Reporter: Brian New
With the likelihood of a COVID-19 vaccine becoming available as soon as the end of the year, could the government mandate you to get a vaccine?
The simple answer is yes.
According to the Congressional Research Service, the U.S. Supreme Court has ruled that states have the “authority to require mandatory vaccinations.”
While no one will be thrown in jail for not getting a vaccine, states could restrict people who are not vaccinated from traveling into their state, going to large sporting events or concerts, or going to bars.
“If you see cases rising and governors realizing the only way you are going to reopen the economy is to try and get the vast majority of people vaccinated, I would suspect you would see a lot of pressure to do something,” said Merrill Matthews, a health policy expert with the non-partisan think-tank Institute for Policy Innovation.
Matthews said it would be highly unlikely for Texas Governor Greg Abbott to mandate a vaccine but said he would not be surprised if many traditional “blue” states mandated it.
Along with state governments, counties struggling with high COVID-19 case numbers could also try and mandate a vaccine.
Health officials estimates between 60-80% of Americans would need to get a COVID-19 vaccine in order create a “herd immunity”.
Epidemiologists say a “herd immunity” is what’s needed to end this epidemic.
However, most U.S. adults, when it’s left up to their own choice, tend to skip recommended vaccines.
According to a recent CDC report, only 43% of Texas adults get a flu shot every year.
If that holds for a COVID-19 vaccine states, Matthews said states might be inclined to mandate it.
However, in Texas, what’s far more likely than a government mandate is for businesses to mandate a vaccine.
Legally, employers can make the vaccine a condition of employment – meaning you could be fired for refusing to vaccinate.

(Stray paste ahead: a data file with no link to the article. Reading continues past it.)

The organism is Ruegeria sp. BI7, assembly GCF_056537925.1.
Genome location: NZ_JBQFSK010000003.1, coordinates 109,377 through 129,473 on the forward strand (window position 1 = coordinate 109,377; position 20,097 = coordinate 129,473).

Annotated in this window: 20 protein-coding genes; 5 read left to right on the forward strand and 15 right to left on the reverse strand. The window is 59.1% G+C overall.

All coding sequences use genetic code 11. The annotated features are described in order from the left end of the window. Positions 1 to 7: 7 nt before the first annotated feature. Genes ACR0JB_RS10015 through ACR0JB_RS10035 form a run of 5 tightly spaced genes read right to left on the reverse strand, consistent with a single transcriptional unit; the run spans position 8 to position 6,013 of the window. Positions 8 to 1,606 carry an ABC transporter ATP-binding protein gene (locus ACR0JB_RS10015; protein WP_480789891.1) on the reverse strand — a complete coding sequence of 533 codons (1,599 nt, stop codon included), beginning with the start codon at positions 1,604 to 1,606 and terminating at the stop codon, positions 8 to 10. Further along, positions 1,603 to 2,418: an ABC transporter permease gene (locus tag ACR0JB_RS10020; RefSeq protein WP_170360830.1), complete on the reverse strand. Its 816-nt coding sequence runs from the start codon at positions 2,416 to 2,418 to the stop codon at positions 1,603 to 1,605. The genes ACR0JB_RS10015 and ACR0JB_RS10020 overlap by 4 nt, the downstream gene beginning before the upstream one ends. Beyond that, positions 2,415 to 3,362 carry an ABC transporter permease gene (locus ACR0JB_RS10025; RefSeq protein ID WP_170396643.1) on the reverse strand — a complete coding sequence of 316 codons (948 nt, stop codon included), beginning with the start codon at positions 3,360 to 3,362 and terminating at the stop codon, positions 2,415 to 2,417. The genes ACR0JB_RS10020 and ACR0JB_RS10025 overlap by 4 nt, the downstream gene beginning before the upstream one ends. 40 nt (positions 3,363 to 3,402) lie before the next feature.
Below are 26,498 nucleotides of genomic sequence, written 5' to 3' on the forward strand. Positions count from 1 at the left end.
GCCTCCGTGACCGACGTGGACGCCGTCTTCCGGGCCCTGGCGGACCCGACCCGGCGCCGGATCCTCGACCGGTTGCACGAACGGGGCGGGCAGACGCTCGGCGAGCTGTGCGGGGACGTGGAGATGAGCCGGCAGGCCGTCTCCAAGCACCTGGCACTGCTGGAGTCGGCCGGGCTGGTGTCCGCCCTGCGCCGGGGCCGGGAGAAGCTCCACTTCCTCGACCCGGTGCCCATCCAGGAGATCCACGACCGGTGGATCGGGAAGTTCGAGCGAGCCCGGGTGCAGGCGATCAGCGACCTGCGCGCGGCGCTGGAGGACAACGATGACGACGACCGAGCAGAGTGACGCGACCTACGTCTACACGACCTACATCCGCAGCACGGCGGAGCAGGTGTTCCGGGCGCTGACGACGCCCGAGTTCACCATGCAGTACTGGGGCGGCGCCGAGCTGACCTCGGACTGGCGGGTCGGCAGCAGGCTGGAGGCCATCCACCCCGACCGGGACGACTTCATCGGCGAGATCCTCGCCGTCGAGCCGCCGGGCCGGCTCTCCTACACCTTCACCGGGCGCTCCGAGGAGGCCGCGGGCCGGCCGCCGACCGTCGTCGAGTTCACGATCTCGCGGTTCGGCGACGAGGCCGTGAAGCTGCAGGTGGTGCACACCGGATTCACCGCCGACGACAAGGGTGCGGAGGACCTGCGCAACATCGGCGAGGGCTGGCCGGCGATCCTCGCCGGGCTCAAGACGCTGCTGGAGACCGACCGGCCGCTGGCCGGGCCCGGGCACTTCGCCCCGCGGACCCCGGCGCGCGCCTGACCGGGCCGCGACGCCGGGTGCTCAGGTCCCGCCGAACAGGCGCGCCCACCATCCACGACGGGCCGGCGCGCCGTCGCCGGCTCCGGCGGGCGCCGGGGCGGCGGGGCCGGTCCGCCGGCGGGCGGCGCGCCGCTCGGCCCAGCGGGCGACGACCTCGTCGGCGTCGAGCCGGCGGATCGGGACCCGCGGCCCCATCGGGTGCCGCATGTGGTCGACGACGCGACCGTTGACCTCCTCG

There are exemptions for religious and medical reasons but it has to be more than just a person belief that vaccines may be harmful.
Matthews said a vaccine requirement is almost a given if you work at a hospital or nursing home but may also be required if you work at a restaurant, bar, retail store, or factory.
“Businesses want to avoid the liability of someone coming down and claiming that they got it at the work place,” Matthews said. “They have taken a lot of steps, especially retail stores, to make sure their employees are safe and protected. Mandating or requiring a vaccine for them doesn’t seem like it would be a major step.”
The mandates could also be directed towards customers.
Those “no mask – no entry” signs could be extended to “no vaccine – no entry”.
But this approach could backfire.
Any vaccine mandate, especially in Texas, would likely be met by some with an aggressive pushback and that could lead to fewer adults getting what health officials say is needed to end this pandemic.
What Matthews said he believes is key, and is often overlooked, is the development of a treatment for COVID-19.
While having an effective treatment wouldn’t eliminate the need for a vaccine, Matthews said it would offer those who decide not to get a vaccine an opportunity to reduce their symptoms and return to normal life.